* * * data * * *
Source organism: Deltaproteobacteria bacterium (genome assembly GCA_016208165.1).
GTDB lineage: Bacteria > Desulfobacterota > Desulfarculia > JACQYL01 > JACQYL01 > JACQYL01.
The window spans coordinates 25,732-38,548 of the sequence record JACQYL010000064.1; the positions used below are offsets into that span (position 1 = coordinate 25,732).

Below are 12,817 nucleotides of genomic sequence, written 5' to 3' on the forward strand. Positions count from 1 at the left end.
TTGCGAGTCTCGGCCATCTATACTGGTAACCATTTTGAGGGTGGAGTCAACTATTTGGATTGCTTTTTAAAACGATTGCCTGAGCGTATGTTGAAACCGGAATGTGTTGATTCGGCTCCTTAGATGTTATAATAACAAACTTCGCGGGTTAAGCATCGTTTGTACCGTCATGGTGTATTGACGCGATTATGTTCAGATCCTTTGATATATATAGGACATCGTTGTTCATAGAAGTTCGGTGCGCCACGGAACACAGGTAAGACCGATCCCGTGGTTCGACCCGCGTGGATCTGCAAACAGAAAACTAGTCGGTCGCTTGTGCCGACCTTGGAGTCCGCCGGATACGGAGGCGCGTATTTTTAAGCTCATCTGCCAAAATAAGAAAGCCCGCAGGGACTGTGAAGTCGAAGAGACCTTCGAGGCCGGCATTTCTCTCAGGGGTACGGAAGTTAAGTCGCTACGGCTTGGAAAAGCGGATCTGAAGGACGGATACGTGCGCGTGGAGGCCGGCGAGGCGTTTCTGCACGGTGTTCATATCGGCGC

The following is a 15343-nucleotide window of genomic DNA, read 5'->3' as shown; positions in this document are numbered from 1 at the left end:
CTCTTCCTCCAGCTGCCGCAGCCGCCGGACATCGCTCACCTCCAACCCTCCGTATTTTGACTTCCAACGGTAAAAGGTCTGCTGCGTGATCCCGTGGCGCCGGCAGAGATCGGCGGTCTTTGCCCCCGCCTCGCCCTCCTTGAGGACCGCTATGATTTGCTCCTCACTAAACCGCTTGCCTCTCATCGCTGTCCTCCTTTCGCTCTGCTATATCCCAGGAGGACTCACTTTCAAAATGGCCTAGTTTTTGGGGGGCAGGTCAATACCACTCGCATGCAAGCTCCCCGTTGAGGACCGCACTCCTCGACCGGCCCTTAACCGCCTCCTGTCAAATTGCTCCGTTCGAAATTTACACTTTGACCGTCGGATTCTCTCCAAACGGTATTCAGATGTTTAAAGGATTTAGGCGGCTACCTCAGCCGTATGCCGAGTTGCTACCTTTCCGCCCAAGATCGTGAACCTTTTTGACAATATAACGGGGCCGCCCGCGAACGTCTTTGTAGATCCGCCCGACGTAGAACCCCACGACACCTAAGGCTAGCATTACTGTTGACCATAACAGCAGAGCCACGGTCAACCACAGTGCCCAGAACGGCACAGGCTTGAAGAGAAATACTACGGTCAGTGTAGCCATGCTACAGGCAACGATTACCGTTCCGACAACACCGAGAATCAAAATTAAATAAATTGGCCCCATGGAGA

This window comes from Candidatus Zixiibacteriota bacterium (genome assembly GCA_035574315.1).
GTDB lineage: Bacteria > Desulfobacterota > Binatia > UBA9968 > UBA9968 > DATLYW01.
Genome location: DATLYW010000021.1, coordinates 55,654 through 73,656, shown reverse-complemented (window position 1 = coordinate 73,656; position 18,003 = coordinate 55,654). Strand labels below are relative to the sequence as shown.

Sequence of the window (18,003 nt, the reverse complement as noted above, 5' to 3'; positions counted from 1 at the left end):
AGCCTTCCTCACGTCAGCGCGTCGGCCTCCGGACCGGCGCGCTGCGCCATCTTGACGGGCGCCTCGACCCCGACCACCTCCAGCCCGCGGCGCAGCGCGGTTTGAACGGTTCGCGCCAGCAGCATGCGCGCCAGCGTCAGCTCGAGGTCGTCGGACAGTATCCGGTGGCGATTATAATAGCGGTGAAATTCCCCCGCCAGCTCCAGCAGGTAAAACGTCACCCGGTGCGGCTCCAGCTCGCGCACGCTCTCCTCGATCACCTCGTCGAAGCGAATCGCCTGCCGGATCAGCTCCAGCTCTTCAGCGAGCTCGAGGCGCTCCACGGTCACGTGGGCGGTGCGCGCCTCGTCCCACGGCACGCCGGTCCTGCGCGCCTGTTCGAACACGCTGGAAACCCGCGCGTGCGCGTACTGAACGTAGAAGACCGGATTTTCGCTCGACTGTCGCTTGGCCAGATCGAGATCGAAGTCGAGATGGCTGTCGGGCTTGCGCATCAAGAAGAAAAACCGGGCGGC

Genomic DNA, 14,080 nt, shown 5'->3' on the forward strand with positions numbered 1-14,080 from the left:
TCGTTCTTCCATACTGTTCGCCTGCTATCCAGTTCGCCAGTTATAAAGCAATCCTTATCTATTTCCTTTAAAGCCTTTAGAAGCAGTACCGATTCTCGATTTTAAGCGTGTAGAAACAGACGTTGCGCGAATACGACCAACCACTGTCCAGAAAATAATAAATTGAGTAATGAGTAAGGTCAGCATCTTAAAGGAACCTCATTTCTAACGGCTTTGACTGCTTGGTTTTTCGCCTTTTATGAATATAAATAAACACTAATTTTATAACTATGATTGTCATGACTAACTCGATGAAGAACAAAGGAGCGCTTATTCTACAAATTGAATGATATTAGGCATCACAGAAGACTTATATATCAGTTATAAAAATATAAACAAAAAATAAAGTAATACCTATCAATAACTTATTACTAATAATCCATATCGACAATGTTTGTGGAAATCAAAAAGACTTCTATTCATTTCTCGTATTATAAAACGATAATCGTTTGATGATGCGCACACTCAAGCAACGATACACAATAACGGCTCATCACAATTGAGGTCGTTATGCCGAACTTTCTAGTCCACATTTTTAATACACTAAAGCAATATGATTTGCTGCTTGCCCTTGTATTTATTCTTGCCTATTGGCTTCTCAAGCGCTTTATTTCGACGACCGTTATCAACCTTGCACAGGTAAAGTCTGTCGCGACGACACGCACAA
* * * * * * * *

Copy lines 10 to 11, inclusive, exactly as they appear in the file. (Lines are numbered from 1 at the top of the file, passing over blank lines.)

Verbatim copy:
Genome location: DATLYW010000021.1, coordinates 55,654 through 73,656, shown reverse-complemented (window position 1 = coordinate 73,656; position 18,003 = coordinate 55,654). Strand labels below are relative to the sequence as shown.

Sequence of the window (18,003 nt, the reverse complement as noted above, 5' to 3'; positions counted from 1 at the left end):